<%@LANGUAGE="JAVASCRIPT" CODEPAGE="1252"%> Evanescent Light : Saline Valley


evanescent
: fleeting, transitory
evanescent wave: a nearfield standing wave, employed for total internal reflection microscopy

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Saline amd Panamint Valleys

Saline Valley lies in classic ‘basin and range’ country, to the adjacent to Death Valley, and largely within the expanded reach of the National Park. Like neighboring Death Valley and Panamint valleys it stretches almost due North-South, and contains a large dry lake bed (playa). Unusually, however, there is often at least some water in the lake. Saline Valley is infrequently visited, as no paved roads lead to it; but a 70 mile dirt road traverses the length of the valley, and is braved by some coming to bathe in the (clothing optional) hot springs. Even rougher 4WD trails lead into the valley from the East, crossing over Steele pass from Eureka Valley, and descending from Racetrack Valley.

A fascinating feature is the Saline Salt Tram, a cable tramway constructed in 1911 to transport the extremely pure salt found in the lakebed across the Inyo mountains and down to the railroad in Owens valley. The tramway was a remarkable engineering feat, and functioned intermittently (losing money all the time) until 1936. It was the steepest tramway in the United States, rising from 1100 feet in the Saline Valley floor to 8500 feet at the Inyo Crest, then dropping to 3600 feet at Swansea. Despite its National Register status, the Salt Works and tramway have been severely damaged by vandals. Virtually all of the structures within easy access of roads, including both terminals, have been dismantled and carted off by wood gatherers and junk collectors. However, the summit structure on the crest of the Inyos is extremely difficult of access, and remains largely intact, together with the adjacent living quarters for the machinery operators. To visit it requires an exhilarating climb in low-ratio 4WD up the Swansea Grade from highway 190, or an equally scary traverse below the Inyo ridge along a shelf road from Cerro Gordo.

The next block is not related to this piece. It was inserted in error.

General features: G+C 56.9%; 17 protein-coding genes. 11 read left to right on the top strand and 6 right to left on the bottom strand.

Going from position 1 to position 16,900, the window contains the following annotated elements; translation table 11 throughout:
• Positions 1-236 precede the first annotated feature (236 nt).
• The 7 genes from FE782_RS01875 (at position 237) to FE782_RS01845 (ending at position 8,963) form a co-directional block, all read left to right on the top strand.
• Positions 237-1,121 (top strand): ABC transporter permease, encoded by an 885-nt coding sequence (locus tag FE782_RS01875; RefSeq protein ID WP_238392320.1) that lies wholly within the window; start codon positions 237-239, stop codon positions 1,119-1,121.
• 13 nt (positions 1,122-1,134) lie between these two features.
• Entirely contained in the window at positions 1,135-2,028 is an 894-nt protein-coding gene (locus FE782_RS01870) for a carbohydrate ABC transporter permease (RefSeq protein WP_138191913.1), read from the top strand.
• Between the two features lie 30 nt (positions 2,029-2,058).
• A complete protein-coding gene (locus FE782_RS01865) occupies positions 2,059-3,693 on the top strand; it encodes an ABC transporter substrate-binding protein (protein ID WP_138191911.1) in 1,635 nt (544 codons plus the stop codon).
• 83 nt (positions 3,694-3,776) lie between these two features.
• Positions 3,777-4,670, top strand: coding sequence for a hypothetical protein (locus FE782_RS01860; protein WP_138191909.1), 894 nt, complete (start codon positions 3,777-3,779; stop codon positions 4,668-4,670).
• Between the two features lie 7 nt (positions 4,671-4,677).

A further curiosity of the area is the marble bath at Steele Pass, which is generally reckoned to be the most remote place in California. Many maps bear the marking ‘Marble Bath’ adjacent to the pass. However, extensive searches by myself, and by others who report their experiences on the web, have never turned up any natural feature that could be described as a marble bath – for example, a rock depression that might collect rainwater. Indeed, there seems to be no marble, or limestone outcrops anywhere near. But, if you look into the shallow canyon leading east immediately after dropping down from the pass toward Saline Valley, you will find an actual cast-iron bathtub filled with blue marbles! Click HERE and HERE to learn more about the story of the 'Marble Bath'.
For several years now we have made it a point to each bring a rubber ducky to populate the bath: but nevertheless the duck census varies over time. On one visit we forgot the ducks, but an emergency visit to the pharmacy in  Lone Pine yeilded a ruber duck bath sponge, from which the duck was liberated after delicate surgery.

Scroll to the bottom of this page for a photographic record of the rubber duck count at the Marble Bath.



 

A very still, dark and moonless night gave good opportunities for some astrophotography
   

 


 




   


Panorama of sandstorm in Saline Valley : Click the image to download 40 Mpix stitched panorama

 












 









Rubber duck count at the Marble Bath



2005

2008

2009


March 2010

Dec. 2011
 


Feb 2012

Christmas, 2012

New Year. 2014

October, 2014: A return trip to the Marble Bath

From the Eureka Dunes we threaded through the rocksteps in Dedekera Canyon and on over Steele Pass, bringing a new flock of rubber ducks to the Marble Bath.  We found that many of the indigenous ducks had taken shelter from the sumer sun under a rock alcove, but with the onset of cooler weather  we thought they would prefer to be returned to their marbled aquatic habitat.

We had planned to continue down into Saline Valley and out over South Pass, but were thwarted by a bad washout and so retraced our path back to Big Pine.


January, 2016. On reaching the Marble Bath we found only a sole remaining rubber duck. Given that these birds are flightless, it seems that the large flock that was present the previous year could not have departed of their own volition. We suspect the Park Service may have taken them into protective custody, as a new wilderness sign had been placed near the bath. Anyhow, we were happy to bring new ducks as company for the remaining survivor.

Thanksgiving 2017. Once again we found that the rubber duck population had declined alarmingly. But, we came well supplied with new immigrants, and hope they will do well.




last updated 01/13/2019

IanParker
1146 McGaugh Hall
University of California,
Irvine, CA 92697

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